Apply to grad school or not

  • This has become our largest and most active forum because the physics GRE is just one aspect of getting accepted into a graduate physics program.
  • There are applications, personal statements, letters of recommendation, visiting schools, anxiety of waiting for acceptances, deciding between schools, finding out where others are going, etc.

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Joined: Wed Oct 12, 2011 6:16 pm

Apply to grad school or not

Postby Nfranklin » Wed Oct 12, 2011 6:26 pm

I've been browsing around this forum and it seems like a pretty good place to ask about graduate schools.

I'm currently a senior at a public University in the US. I recently took the standard GRE and don't know my scores yet due to the new scoring system but my ranges seemed good. My GPA is currently 3.8 and I'll be taking the Physics GRE this coming weekend. I worked with a professor on a research project this previous summer, although no publication was produced from the work.

I'm really wondering whether or not I should apply to graduate school. It's always been a plan of mine to go, but I'm not sure I have the experience or direction (field of research) that I feel is necessary for attending.

So, what I'm wondering is, If I wait to go to grad school, where should I be looking. I know I need more research and hands on experience in the field, but most programs are only for students (undergraduate or graduate).

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Re: Apply to grad school or not

Postby midwestphysics » Wed Oct 12, 2011 9:37 pm

If you can afford the app fees I'd apply anyway, the worst that can happen is they say no. If you decide to wait though, your options can be different depending on your location. In general however, you can try becoming a volunteer researcher, or if you're lucky a paid researcher, with one of the profs at your school or one near by. Enroll as a non-degree seeking student and take some grad classes, nothing too demanding if you're doing extensive amounts of research, but something to add to your experience. If you're near a national lab, or a university partnered with one that offers on-site jobs, you could give that a shot too. Basically, I'd apply none the less but I understand if finances restrict you. Then I'd wait and see, and if it's rejections across the board which shouldn't happen if you pick your schools wisely, then exploit any resources and connections you have in your own physics department to get more experience between now and the next admissions cycle. Personally, I'd start with my favorite prof and the one who knows me the best, explain the situation which they should be semi-aware of as they're likely to be one of your recommending profs. Just say that you're going to work on your app strength to give it another go, and that you'd like to get involved with some more research, paid preferably, unpaid if need be (again if you can afford to be unpaid) do they know anything or can they help in any way.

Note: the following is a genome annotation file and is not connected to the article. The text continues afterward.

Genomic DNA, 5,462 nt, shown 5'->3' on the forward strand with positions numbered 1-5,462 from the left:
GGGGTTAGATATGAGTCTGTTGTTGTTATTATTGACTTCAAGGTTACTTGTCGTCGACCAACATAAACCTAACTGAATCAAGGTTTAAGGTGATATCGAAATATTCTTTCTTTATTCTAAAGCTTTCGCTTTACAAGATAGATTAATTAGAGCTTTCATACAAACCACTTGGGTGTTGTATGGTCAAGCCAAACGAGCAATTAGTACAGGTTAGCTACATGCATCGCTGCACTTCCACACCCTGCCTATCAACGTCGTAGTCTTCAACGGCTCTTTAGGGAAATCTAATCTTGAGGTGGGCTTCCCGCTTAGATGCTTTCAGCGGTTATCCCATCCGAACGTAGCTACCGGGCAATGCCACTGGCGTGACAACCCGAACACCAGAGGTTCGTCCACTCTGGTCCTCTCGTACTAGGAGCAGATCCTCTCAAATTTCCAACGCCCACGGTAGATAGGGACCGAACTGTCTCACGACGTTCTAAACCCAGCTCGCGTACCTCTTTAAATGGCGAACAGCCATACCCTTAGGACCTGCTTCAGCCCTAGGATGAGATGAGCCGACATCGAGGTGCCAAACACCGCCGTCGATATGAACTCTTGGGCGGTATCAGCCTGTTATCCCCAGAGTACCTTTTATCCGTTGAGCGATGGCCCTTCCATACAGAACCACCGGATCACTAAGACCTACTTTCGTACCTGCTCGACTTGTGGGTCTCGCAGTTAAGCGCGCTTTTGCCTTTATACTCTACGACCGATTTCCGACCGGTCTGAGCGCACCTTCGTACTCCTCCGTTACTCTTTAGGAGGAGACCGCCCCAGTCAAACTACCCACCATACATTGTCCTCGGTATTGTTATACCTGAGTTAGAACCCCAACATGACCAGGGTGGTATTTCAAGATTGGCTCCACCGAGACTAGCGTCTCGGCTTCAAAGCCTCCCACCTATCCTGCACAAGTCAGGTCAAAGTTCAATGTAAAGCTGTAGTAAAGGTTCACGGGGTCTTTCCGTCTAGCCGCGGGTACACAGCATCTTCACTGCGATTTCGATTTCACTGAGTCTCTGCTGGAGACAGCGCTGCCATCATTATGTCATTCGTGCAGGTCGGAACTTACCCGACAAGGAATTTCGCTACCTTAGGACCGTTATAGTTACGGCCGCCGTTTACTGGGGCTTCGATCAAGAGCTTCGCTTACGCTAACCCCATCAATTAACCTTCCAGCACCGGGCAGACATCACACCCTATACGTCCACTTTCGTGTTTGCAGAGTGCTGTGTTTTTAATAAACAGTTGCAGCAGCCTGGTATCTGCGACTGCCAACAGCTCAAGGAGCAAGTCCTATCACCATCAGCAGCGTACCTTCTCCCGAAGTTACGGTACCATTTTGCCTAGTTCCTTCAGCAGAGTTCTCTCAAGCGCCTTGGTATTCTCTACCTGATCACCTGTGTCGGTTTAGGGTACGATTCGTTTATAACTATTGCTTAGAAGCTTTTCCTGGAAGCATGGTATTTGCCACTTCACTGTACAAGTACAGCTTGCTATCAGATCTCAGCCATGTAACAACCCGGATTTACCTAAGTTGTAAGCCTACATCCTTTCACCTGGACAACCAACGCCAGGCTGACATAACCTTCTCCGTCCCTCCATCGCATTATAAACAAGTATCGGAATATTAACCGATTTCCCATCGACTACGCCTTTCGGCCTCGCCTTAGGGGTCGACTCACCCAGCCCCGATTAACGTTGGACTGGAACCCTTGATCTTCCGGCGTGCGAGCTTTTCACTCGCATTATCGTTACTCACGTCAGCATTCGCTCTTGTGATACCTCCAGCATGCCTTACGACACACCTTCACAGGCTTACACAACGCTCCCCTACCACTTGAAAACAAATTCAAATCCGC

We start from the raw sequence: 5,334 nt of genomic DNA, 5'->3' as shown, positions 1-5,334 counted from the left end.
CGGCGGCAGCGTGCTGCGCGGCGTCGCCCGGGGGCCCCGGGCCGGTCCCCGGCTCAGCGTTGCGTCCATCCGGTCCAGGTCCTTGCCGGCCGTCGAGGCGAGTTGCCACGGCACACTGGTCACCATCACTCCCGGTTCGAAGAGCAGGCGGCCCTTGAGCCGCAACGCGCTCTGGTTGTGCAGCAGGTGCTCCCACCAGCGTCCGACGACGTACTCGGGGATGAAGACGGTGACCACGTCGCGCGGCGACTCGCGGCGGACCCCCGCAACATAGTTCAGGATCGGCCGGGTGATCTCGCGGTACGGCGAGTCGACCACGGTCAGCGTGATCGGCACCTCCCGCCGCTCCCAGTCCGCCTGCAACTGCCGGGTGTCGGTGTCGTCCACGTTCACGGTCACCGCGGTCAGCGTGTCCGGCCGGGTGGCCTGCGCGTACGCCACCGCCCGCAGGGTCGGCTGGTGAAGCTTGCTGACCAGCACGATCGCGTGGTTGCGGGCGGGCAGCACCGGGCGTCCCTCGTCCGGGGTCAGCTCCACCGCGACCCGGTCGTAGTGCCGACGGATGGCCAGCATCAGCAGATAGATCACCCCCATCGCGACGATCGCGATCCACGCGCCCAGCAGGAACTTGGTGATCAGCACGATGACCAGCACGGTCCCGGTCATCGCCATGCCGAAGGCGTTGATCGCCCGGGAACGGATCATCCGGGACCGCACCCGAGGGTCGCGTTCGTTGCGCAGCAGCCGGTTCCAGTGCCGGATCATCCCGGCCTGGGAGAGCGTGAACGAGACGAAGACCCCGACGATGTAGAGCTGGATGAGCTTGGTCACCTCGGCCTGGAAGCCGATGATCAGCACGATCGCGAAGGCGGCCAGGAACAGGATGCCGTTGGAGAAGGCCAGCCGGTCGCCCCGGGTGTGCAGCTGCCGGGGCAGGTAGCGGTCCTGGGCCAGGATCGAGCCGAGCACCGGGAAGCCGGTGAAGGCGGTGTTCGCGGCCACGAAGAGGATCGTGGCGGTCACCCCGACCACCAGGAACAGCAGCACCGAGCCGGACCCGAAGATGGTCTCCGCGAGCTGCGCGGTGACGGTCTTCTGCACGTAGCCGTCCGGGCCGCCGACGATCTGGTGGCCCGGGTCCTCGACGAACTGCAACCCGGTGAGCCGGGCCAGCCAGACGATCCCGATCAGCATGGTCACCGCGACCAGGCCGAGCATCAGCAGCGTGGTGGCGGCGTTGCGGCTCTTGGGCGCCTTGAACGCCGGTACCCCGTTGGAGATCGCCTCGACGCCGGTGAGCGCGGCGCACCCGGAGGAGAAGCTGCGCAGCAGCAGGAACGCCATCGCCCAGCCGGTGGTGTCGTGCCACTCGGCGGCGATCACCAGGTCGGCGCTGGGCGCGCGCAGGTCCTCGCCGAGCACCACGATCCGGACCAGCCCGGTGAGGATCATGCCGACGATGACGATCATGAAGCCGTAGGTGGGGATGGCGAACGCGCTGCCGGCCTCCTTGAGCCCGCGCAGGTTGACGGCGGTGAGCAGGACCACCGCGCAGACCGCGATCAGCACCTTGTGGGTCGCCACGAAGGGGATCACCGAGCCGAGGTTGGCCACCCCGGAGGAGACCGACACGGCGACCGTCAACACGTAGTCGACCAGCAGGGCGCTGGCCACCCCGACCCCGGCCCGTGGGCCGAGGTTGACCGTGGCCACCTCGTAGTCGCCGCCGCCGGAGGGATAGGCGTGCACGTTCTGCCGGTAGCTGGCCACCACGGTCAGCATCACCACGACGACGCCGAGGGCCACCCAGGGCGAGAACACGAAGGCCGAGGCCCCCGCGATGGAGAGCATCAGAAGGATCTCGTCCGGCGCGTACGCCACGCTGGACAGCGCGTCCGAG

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Re: Apply to grad school or not

Postby bfollinprm » Thu Oct 13, 2011 6:45 pm

I agree, if you know you want to go to grad school, then go and figure out your research interests later. Plenty of people will make a grad school decision without knowing what part of physics they're interested in.

If you aren't SURE, though, try for a job in industry. Grad school, especially the first year with passing the prelims and working through the first year coursework, is pretty daunting. And the short and long term economic rewards seem really low and far away respectively. Go to work and convince yourself that you'd rather be in class than working--and in the meantime explore some opportunities wherever you end up (as a volunteer researcher, summer student, etc).

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